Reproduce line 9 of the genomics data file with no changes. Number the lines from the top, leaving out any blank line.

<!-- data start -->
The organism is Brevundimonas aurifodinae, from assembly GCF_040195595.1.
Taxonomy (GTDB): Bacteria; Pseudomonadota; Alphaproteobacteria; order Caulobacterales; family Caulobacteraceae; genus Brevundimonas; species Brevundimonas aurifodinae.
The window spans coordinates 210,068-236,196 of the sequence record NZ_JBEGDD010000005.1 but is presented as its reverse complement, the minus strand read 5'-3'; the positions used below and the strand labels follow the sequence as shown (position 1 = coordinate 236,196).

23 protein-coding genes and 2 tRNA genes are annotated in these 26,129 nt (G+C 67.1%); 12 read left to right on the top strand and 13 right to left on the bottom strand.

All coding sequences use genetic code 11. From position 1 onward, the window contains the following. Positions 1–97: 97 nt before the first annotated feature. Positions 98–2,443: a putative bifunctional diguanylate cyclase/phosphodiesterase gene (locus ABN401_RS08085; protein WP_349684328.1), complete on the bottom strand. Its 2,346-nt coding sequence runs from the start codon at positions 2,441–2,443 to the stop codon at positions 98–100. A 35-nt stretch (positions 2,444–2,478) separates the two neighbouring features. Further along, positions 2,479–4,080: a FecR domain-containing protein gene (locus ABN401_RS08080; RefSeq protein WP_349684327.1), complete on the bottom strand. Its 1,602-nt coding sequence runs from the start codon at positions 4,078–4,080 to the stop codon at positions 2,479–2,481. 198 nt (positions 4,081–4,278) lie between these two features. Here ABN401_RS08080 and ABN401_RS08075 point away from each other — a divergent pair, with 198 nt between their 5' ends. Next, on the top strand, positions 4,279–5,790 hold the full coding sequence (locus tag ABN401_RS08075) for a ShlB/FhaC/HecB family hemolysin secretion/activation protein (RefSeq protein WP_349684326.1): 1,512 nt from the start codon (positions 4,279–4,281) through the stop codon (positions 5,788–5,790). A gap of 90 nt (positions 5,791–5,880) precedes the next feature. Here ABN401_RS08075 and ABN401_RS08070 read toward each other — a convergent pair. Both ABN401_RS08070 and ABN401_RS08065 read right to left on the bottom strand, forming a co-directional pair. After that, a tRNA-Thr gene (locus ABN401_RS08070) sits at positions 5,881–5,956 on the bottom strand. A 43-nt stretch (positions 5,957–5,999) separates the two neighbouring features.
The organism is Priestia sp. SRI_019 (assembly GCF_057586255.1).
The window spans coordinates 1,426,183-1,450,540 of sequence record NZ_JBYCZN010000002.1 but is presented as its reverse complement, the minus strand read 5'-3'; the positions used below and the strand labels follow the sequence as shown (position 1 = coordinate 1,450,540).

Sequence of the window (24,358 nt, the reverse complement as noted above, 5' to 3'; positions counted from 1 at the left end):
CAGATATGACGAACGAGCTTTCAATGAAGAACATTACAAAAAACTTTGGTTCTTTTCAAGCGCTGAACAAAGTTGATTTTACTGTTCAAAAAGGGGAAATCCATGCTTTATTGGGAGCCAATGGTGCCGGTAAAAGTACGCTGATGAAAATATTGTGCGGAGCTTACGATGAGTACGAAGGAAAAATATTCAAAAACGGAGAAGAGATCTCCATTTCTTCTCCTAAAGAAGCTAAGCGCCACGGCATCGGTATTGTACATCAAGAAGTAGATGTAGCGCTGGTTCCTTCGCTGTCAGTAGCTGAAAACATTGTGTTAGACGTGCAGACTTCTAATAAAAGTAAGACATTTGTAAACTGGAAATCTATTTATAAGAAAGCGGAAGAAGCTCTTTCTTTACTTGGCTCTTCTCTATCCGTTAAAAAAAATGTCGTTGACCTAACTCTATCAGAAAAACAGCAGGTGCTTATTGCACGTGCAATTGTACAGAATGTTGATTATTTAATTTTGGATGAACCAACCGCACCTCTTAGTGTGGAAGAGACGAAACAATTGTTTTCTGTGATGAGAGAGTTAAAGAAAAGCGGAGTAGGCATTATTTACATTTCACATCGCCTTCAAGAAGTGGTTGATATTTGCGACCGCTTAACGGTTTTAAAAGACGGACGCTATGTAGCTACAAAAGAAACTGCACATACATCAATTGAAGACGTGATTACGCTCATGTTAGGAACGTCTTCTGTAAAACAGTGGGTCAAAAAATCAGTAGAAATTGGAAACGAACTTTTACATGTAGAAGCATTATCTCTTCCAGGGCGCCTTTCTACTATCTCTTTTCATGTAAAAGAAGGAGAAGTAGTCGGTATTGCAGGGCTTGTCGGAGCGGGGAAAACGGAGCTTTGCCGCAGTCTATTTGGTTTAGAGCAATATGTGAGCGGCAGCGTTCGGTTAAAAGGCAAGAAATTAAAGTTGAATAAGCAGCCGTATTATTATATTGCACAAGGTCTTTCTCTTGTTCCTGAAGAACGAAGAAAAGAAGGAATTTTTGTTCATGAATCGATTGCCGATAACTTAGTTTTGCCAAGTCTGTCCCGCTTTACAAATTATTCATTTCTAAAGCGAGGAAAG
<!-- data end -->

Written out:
CAGATATGACGAACGAGCTTTCAATGAAGAACATTACAAAAAACTTTGGTTCTTTTCAAGCGCTGAACAAAGTTGATTTTACTGTTCAAAAAGGGGAAATCCATGCTTTATTGGGAGCCAATGGTGCCGGTAAAAGTACGCTGATGAAAATATTGTGCGGAGCTTACGATGAGTACGAAGGAAAAATATTCAAAAACGGAGAAGAGATCTCCATTTCTTCTCCTAAAGAAGCTAAGCGCCACGGCATCGGTATTGTACATCAAGAAGTAGATGTAGCGCTGGTTCCTTCGCTGTCAGTAGCTGAAAACATTGTGTTAGACGTGCAGACTTCTAATAAAAGTAAGACATTTGTAAACTGGAAATCTATTTATAAGAAAGCGGAAGAAGCTCTTTCTTTACTTGGCTCTTCTCTATCCGTTAAAAAAAATGTCGTTGACCTAACTCTATCAGAAAAACAGCAGGTGCTTATTGCACGTGCAATTGTACAGAATGTTGATTATTTAATTTTGGATGAACCAACCGCACCTCTTAGTGTGGAAGAGACGAAACAATTGTTTTCTGTGATGAGAGAGTTAAAGAAAAGCGGAGTAGGCATTATTTACATTTCACATCGCCTTCAAGAAGTGGTTGATATTTGCGACCGCTTAACGGTTTTAAAAGACGGACGCTATGTAGCTACAAAAGAAACTGCACATACATCAATTGAAGACGTGATTACGCTCATGTTAGGAACGTCTTCTGTAAAACAGTGGGTCAAAAAATCAGTAGAAATTGGAAACGAACTTTTACATGTAGAAGCATTATCTCTTCCAGGGCGCCTTTCTACTATCTCTTTTCATGTAAAAGAAGGAGAAGTAGTCGGTATTGCAGGGCTTGTCGGAGCGGGGAAAACGGAGCTTTGCCGCAGTCTATTTGGTTTAGAGCAATATGTGAGCGGCAGCGTTCGGTTAAAAGGCAAGAAATTAAAGTTGAATAAGCAGCCGTATTATTATATTGCACAAGGTCTTTCTCTTGTTCCTGAAGAACGAAGAAAAGAAGGAATTTTTGTTCATGAATCGATTGCCGATAACTTAGTTTTGCCAAGTCTGTCCCGCTTTACAAATTATTCATTTCTAAAGCGAGGAAAG